A24 has only been on the Hollywood scene for a few short years, but the distributor has quickly become one of the most popular and critically acclaimed hubs for independent cinema. Moonlight's Best Picture won solidified their position as a Tinseltown power player, while unique gems like The End of the Tour, Green Room, Ex Machina, and Free Fire made me a fan. In a way, A24 has quickly developed a brand similar to Pixar and Marvel, where every film that the studio releases generates a certain audience just by their involvement. It's rare to be a fan of a particular studio, but A24 has proven to be the exception to the rule. In addition to distributing movies that seem like they were made just for me, their seal of approval has led me to check out films that I likely would have missed otherwise, projects that aren't necessarily in my wheelhouse.
This is true for something like The Lovers, the latest film from indie director Azazel Jacobs. A comedy about an aging couple in the midst of two passionate affairs isn't exactly the kind of movie that I would seek out on my own, but thanks to the involvement of the good people at A24, The Lovers became one of the can't miss arthouse flicks of the summer. And ultimately, I'm glad it popped onto my radar- this is a lively, funny film that takes its time and plays with character motivations and situations to great effect. It's clever, deadpan, and maybe even a bit more cynical than it initially appears, which makes it a cut above most of the romantic comedies that Hollywood puts out each year. Jacobs has made a film that is grounded in humanity and absurdity, and while it's a little slight and tiresome at times, it's a nice slice of adult counter-programming for the summer months.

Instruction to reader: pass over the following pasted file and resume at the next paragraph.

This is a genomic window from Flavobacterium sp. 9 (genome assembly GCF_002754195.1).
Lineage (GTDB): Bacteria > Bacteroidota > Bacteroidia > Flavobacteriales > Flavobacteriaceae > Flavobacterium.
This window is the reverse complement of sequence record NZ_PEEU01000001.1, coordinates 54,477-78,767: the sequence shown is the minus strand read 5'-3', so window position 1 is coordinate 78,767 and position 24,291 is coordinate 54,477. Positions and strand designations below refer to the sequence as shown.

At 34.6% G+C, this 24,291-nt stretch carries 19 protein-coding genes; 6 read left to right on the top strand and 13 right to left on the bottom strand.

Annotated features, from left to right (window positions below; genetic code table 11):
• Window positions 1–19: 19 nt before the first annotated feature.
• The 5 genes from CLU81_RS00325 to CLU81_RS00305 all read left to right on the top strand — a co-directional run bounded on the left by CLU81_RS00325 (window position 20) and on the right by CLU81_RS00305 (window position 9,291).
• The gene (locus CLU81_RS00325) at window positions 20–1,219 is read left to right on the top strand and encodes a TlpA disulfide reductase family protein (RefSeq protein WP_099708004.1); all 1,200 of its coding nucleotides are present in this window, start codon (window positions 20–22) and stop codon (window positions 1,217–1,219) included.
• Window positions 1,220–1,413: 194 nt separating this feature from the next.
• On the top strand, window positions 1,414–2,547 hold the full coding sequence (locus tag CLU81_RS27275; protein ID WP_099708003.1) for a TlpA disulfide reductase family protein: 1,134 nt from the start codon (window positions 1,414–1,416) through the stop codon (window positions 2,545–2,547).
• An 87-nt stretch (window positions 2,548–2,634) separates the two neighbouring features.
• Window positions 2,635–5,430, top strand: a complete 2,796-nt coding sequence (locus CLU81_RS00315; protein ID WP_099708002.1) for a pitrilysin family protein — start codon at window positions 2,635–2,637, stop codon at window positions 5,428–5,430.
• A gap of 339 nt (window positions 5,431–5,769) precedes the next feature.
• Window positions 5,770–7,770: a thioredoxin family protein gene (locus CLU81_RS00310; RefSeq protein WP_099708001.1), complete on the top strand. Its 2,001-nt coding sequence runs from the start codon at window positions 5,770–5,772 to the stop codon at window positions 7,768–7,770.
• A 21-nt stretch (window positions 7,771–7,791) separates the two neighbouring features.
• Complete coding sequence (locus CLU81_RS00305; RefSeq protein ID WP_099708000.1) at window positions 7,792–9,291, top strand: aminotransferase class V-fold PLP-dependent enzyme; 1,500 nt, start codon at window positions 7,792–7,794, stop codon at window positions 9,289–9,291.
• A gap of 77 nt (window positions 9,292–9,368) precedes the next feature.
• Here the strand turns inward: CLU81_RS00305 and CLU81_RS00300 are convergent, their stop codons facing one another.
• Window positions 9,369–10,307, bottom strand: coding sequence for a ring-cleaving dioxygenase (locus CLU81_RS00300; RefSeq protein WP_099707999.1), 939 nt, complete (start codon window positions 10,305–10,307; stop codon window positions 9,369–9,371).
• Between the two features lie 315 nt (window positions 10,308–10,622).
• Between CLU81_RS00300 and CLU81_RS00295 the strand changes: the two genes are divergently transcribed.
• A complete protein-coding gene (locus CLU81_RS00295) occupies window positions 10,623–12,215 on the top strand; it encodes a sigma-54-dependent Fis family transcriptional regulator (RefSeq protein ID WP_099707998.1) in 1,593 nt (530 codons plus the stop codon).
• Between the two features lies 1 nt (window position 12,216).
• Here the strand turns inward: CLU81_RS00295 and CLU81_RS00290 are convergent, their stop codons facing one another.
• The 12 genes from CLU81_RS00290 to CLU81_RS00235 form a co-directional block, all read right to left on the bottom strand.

Michael (Tracy Letts) and Mary (Debra Winger) have been married for a very long time, and they're finally starting to get bored. They seem to have nothing to say to each other anymore, and their life is an endless cycle of suburban routines that have grown tedious. And for that reason, they're both having affairs. Michael is seeing Lucy (Melora Walters), a dance instructor, while Mary is dating Robert (Aidan Gillen), an artsy writer type. Both are on the verge of ending their marriage and starting fresh with their new partner when something strange happens- they re-discover their passion for each other. Over the course of a whirlwind few days, Michael and Mary embark on a love affair of their own, leading them to question both their decision to leave each other and the whole messy nature of love in the first place.
The Lovers is a film that is entirely built around its characters, so it's no surprise that the performances are front and center. To be completely honest, there isn't a single character in this film that I would want to spend more than five minutes with, and I think that's part of the design of Jacobs' screenplay. Winger and Letts are both insufferably boring, scatter-brained people, and their romantic partners outside of marriage aren't much better. Winger plays Mary as a woman who looks like she's about to fall asleep at any moment, exhausted by the mere action of life itself. It makes the moments where Mary finds a spark that much more interesting, and Winger delivers a finely tuned performance. Meanwhile, Letts is excellent at conveying a sort of slick laziness, mixing smooth charisma and genuine emotion to great effect. Michael is kind of a loser, but he's a lovable loser, and that makes his relationship with Mary really work.